SPE Library

The SPE Library contains thousands of papers, presentations, journal briefs and recorded webinars from the best minds in the Plastics Industry. Spanning almost two decades, this collection of published research and development work in polymer science and plastics technology is a wealth of knowledge and information for anyone involved in plastics.

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Conference Proceedings

Thermal Stresses in Freely Quenched Slabs of Semicrystalline Polymers
X. Guo, A.I. Isayev, May 1999

Thermal residual stresses in freely quenched semi-crystalline polymer slabs were calculated based upon the modifications of the Indenbom theory for inorganic glasses and linear viscoelasticity. These modifications were introduced to include the influences of crystallization on the shear relaxation modulus of the polymer during free quenching. The non-isothermal crystallization kinetic model due to Nakamura et al. was employed to calculate the variations of crystallinity. In the case of the Indenbom theory, a polymer during crystallization due to quenching was assumed to undergo an abrupt transition from an ideal plastic state to an elastic state upon the completion of crystallization. In the case of linear viscoelasticity, the Morland-Lee constitutive equation was utilized with the effect of crystallization on the time-temperature dependent shear modulus taken into account. The Spencer-Gilmore equation of state was employed to model the specific volume changes during crystallization, and used to determine the local thermal loading that results in the thermal stresses. Based on the above theoretical work, numerical simulations of development of thermal stresses in the symmetrically-cooled slabs of isotactic polypropylenes (i-PP) under various cooling conditions were performed. The predicted thermal stresses in the slabs were then compared with the measurements.

Morphological and Rheological Study of Polypropylene/Polystyrene Blends
Paulo Henrique Pierin Macaúbas, Nicole Raymonde Demarquette, May 1999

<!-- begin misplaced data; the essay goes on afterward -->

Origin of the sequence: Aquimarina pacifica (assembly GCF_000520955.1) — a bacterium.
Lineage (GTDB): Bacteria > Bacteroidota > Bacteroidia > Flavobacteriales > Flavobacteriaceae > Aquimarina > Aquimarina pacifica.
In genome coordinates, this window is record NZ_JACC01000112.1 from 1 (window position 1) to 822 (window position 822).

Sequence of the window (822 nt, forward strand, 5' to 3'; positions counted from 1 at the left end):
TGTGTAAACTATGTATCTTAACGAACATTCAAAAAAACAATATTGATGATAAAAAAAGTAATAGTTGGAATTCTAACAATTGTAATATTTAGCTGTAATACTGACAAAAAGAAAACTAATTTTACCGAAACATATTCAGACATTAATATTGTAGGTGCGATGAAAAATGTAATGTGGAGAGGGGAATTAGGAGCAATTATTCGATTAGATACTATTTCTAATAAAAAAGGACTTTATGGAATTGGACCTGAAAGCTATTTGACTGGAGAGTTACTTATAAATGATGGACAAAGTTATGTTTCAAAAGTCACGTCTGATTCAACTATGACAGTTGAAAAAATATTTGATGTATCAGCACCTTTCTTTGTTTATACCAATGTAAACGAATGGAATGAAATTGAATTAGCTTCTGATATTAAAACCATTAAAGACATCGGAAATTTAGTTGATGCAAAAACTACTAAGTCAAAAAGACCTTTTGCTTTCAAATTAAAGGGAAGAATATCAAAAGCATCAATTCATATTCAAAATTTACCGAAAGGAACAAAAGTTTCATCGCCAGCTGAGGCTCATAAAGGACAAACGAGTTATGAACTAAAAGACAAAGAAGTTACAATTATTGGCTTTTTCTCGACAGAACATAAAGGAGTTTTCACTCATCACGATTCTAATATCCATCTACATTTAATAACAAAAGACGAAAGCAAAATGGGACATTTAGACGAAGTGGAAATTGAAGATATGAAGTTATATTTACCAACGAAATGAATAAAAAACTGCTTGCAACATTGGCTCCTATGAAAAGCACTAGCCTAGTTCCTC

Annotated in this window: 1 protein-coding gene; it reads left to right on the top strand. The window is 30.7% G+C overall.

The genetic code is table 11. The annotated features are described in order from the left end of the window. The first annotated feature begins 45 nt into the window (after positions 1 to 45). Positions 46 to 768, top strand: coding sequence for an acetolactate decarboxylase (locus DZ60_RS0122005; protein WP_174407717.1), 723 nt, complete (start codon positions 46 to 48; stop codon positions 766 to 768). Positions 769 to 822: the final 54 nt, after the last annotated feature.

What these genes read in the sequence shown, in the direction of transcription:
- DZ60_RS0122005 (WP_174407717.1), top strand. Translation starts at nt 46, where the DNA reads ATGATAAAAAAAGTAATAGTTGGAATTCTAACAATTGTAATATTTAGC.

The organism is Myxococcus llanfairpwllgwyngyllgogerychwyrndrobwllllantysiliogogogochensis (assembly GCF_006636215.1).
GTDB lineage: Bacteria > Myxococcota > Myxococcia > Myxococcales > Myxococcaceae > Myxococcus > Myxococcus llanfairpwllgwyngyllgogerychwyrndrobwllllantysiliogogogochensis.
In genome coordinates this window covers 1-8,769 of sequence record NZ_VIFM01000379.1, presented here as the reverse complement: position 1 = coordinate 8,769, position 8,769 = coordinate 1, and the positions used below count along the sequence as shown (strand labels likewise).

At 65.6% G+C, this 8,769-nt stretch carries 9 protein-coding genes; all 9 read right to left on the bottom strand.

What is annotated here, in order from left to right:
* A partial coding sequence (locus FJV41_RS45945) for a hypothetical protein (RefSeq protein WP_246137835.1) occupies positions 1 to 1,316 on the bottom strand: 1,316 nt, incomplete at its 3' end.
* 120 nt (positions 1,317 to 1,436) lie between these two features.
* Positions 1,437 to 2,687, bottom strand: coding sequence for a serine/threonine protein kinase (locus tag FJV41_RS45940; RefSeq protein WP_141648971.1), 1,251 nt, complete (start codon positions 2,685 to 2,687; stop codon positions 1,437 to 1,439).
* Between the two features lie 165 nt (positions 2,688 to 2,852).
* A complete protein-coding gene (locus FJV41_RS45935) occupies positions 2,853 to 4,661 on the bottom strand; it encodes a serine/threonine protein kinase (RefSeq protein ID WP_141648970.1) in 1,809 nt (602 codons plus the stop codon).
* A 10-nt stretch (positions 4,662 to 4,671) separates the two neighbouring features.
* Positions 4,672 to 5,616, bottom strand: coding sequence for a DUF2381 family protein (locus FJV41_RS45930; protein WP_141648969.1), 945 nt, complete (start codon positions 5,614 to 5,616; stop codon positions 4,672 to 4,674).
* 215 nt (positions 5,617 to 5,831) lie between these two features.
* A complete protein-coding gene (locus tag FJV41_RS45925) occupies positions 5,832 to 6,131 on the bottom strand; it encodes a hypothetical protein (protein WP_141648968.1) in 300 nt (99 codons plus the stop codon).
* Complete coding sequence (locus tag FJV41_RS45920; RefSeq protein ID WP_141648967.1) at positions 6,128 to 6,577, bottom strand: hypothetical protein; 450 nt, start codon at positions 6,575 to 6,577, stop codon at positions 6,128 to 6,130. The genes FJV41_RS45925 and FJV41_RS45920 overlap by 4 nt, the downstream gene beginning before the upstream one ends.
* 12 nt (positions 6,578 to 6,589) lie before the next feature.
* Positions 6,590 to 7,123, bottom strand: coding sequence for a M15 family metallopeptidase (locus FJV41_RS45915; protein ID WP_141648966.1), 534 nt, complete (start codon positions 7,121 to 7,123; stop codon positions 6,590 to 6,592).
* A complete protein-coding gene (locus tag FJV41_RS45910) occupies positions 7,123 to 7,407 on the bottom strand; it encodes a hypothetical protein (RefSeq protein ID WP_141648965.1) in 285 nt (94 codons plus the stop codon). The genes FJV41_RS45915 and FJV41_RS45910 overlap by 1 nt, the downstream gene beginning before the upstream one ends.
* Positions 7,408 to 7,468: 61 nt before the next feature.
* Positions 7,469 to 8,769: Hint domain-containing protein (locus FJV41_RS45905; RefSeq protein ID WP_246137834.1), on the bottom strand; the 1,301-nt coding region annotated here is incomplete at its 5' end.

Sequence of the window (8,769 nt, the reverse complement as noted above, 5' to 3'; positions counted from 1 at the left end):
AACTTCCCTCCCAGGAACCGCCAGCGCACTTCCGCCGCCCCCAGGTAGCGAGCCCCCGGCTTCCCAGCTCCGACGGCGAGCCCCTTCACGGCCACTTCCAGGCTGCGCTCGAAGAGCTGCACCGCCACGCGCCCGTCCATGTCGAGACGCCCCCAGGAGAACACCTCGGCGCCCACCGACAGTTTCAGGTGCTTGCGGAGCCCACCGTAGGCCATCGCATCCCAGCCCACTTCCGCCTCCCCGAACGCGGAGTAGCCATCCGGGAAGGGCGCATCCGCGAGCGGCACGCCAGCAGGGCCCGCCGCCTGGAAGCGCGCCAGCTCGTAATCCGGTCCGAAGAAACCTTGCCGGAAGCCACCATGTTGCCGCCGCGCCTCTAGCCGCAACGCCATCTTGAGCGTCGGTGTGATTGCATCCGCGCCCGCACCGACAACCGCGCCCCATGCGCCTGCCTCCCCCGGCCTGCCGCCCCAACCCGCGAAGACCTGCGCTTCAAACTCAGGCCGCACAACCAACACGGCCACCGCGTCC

Blends of polypropylene and polystyrene compatibilized with styrene-butadiene-styrene (SBS) and styrene-ethylene/butylene-styrene (SEBS) copolymers were studied. The morphology was studied by Scanning Electron Microscopy. Emulsion curves relating the average radius of the dispersed phase to the concentration of compatibilizer added to the blend were obtained. The rheological behavior of the blends was studied by small amplitude oscillatory shear, and correlated to the morphological observations. The interfacial tension between the components of the blends was evaluated from the rheological data.

Deformation Behavior of Thermoplastics Reinforced with Melt Processable Glasses
R.T. Young, M.A. McLeod, D.G. Baird, May 1999

The generation of low melting phosphate glasses has allowed the development of new processes for the manufacture of polymer-glass composites. The low Tg of these glasses allows the material to be deformable at conditions used to process many thermoplastics. These co-deformable composite systems could offer many advantages in processes requiring deformation such as injection molding, thermoforming and compression molding. This paper presents an overview of some the work that has been performed in analyzing the behavior of these composite systems for a variety of processing applications.